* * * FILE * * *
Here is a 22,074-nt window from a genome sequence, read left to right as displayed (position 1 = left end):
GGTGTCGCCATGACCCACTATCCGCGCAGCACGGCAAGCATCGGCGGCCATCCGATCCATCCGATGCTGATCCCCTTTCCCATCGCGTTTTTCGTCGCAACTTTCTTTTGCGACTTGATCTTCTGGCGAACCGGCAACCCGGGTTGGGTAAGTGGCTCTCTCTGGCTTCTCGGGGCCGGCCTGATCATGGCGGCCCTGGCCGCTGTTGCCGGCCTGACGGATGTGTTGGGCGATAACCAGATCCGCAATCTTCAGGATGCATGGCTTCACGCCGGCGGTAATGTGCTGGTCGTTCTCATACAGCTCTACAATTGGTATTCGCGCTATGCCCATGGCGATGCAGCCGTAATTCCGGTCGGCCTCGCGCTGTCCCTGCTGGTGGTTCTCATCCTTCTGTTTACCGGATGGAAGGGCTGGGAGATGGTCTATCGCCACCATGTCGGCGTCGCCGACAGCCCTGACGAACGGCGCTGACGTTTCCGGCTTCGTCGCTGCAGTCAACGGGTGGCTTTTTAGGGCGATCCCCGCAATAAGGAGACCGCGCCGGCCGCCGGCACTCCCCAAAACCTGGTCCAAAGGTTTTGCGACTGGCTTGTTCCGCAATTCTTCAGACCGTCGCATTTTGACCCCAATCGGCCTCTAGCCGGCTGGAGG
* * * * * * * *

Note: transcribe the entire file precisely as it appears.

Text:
Here is a 22,074-nt window from a genome sequence, read left to right as displayed (position 1 = left end):
GGTGTCGCCATGACCCACTATCCGCGCAGCACGGCAAGCATCGGCGGCCATCCGATCCATCCGATGCTGATCCCCTTTCCCATCGCGTTTTTCGTCGCAACTTTCTTTTGCGACTTGATCTTCTGGCGAACCGGCAACCCGGGTTGGGTAAGTGGCTCTCTCTGGCTTCTCGGGGCCGGCCTGATCATGGCGGCCCTGGCCGCTGTTGCCGGCCTGACGGATGTGTTGGGCGATAACCAGATCCGCAATCTTCAGGATGCATGGCTTCACGCCGGCGGTAATGTGCTGGTCGTTCTCATACAGCTCTACAATTGGTATTCGCGCTATGCCCATGGCGATGCAGCCGTAATTCCGGTCGGCCTCGCGCTGTCCCTGCTGGTGGTTCTCATCCTTCTGTTTACCGGATGGAAGGGCTGGGAGATGGTCTATCGCCACCATGTCGGCGTCGCCGACAGCCCTGACGAACGGCGCTGACGTTTCCGGCTTCGTCGCTGCAGTCAACGGGTGGCTTTTTAGGGCGATCCCCGCAATAAGGAGACCGCGCCGGCCGCCGGCACTCCCCAAAACCTGGTCCAAAGGTTTTGCGACTGGCTTGTTCCGCAATTCTTCAGACCGTCGCATTTTGACCCCAATCGGCCTCTAGCCGGCTGGAGG